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Livia v. Sly, Inc.

United States District Court, N.D. Ohio, Eastern Division

January 17, 2018

Livia d/b/a ECS, Inc., Plaintiff,
v.
Sly, Inc., Defendant.

          MEMORANDUM OF OPINION AND ORDER

          PATRICIA A. GAUGHAN, United States District Court Chief Judge.

         INTRODUCTION

         This matter is before the Court upon Defendant Sly, Inc.'s Motion to Dismiss for Failure to State a Claim Or, Alternatively, For a More Definite Statement (Doc. 6). This is a copyright infringement action. For the reasons that follow, Defendant's motion is GRANTED, and Plaintiff's complaint (Doc. 1) is DISMISSED.

         FACTS

         Pro se Plaintiff Livia d/b/a ECS, Inc.[1] brings this lawsuit against Defendant Sly, Inc., alleging copyright infringement under 17 U.S.C. §§ 501-504. Plaintiff also references 15 U.S.C. Chapter 107 as a basis for the Court's jurisdiction over her claim.

         Plaintiff alleges that she is the author of a “digital business tool” for which she owns a copyright. (Doc. 1, ¶¶ 3, 4(a)). According to Plaintiff, she created this work while working for Defendant, Sly, Inc. (Doc. 1, ¶ 4(b)-(c)). She claims that after she stopped working for Defendant, she incorporated ECS, Inc. and “pursued the intellectual property route.” Id. at ¶ 4(d). Plaintiff alleges that the digital business tool she developed is used “in the sales process of Sly, Inc. products.” Id. at ¶ 4(a). She also states that a “training manual” was tested and completed for Defendant's use that was “based on [her] proof-of-concept manuscript.” Id. at ¶ 4(c). Plaintiff has asked the Court to grant her the authority to exercise her copyright via injunction, and for damages.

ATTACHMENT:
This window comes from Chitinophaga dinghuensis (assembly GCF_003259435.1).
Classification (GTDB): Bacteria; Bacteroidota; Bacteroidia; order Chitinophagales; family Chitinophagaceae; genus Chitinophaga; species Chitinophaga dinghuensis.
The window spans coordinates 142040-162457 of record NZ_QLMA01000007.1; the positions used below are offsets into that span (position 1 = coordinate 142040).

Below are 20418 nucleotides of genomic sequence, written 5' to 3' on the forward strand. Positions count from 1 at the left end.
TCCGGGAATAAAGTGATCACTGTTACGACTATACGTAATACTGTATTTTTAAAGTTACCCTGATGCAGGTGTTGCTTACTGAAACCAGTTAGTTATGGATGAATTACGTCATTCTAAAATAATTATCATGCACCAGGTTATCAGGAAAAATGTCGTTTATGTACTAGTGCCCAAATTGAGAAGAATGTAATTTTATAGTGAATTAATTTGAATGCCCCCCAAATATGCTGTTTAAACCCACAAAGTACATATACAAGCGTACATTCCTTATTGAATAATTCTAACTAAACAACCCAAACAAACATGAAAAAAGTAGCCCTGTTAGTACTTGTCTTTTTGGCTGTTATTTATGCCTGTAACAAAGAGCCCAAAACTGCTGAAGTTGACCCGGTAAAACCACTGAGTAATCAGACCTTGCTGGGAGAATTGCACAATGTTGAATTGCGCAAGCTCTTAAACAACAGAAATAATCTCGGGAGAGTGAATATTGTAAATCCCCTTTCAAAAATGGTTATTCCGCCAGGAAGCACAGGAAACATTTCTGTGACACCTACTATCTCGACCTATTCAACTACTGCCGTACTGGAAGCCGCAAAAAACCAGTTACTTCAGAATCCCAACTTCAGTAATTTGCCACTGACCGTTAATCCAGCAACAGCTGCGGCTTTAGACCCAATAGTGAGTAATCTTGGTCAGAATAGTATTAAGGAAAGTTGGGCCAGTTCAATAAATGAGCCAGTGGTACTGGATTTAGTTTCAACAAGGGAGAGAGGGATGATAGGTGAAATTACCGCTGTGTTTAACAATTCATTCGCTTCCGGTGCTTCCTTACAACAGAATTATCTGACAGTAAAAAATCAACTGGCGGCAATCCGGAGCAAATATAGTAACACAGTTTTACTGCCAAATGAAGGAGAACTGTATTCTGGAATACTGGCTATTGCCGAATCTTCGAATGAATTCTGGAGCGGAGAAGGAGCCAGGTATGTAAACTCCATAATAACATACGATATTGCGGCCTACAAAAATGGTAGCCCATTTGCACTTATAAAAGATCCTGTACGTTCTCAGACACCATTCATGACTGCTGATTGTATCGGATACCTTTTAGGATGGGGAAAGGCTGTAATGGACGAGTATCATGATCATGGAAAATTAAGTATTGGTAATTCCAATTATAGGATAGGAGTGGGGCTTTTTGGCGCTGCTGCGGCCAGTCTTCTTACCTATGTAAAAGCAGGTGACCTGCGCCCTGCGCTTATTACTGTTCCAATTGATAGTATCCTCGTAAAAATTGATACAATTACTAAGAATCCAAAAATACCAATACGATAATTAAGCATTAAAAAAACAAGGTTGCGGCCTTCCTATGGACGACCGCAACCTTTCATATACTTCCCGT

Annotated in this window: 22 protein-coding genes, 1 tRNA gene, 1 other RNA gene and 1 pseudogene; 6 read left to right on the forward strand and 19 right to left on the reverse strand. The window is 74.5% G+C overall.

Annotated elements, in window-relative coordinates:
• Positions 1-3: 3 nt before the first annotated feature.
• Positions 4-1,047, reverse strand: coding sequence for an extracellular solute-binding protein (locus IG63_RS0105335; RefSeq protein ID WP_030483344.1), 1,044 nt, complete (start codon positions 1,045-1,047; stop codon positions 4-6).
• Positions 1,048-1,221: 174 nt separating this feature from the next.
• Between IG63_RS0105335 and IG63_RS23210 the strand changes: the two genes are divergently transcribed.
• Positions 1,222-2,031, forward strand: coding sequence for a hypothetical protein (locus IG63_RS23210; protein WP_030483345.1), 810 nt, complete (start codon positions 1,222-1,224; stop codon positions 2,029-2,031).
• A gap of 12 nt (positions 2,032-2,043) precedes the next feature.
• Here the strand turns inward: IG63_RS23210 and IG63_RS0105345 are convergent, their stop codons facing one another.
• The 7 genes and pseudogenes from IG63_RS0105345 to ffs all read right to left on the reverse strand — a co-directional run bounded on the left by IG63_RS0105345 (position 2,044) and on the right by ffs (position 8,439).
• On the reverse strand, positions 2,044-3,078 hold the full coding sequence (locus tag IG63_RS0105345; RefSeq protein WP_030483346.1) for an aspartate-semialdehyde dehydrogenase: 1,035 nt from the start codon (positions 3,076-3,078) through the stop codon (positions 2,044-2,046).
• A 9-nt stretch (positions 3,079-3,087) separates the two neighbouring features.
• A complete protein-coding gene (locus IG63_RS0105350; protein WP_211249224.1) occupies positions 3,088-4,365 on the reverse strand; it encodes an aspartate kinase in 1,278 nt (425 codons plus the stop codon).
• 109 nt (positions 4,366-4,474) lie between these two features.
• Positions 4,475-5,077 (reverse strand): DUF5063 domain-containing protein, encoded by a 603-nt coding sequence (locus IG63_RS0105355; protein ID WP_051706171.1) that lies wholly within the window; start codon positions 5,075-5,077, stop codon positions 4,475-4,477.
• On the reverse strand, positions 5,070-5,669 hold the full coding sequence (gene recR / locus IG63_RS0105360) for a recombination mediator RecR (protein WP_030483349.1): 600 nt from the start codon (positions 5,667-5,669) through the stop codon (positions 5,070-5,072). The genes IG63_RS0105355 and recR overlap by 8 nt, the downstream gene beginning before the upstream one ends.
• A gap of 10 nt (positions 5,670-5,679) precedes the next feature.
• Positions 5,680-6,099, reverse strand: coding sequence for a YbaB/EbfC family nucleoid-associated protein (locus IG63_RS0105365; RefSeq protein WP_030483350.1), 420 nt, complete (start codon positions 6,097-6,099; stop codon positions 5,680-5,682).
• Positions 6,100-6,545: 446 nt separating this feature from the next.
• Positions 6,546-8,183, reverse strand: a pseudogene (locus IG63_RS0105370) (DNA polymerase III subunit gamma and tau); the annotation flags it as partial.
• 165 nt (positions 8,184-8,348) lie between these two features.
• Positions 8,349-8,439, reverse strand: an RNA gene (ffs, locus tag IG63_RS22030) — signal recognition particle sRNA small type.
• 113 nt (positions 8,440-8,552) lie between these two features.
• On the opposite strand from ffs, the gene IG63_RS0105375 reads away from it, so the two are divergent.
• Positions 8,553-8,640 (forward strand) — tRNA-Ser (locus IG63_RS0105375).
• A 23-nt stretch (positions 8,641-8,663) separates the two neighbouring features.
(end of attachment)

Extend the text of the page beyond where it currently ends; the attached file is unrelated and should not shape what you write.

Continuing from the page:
Defendant filed a motion to dismiss under Rule 12(b)(6), arguing that Plaintiff failed to set forth any allegations of copying and did not state a cognizable claim for relief under copyright law. In the alternative, Defendant requested that the Court order Plaintiff to file a new complaint presenting a more definite statement so that Defendant can adequately respond.

         STANDARD OF REVIEW

         “Dismissal is appropriate when a plaintiff fails to state a claim upon which relief can be granted. Fed.R.Civ.P. 12(b)(6). We assume the factual allegations in the complaint are true and construe the complaint in the light most favorable to the plaintiff.” Comtide Holdings, LLC v. Booth Creek Management Corp., 2009 WL 1884445 (6th Cir. July 2, 2009) (citing Bassett v. Nat'l Collegiate Athletic Ass'n, 528 F.3d 426, 430 (6th Cir. 2008)). In construing the complaint in the light most favorable to the non-moving party, “the court does not accept the bare assertion of legal conclusions as enough, nor does it accept as true unwarranted factual inferences.” Gritton v. Disponett, 2009 WL 1505256 (6th Cir. May 27, 2009) (citing In re Sofamor Danek Group, Inc., 123 F.3d 394, 400 (6th Cir.1997)). As outlined by the Sixth Circuit: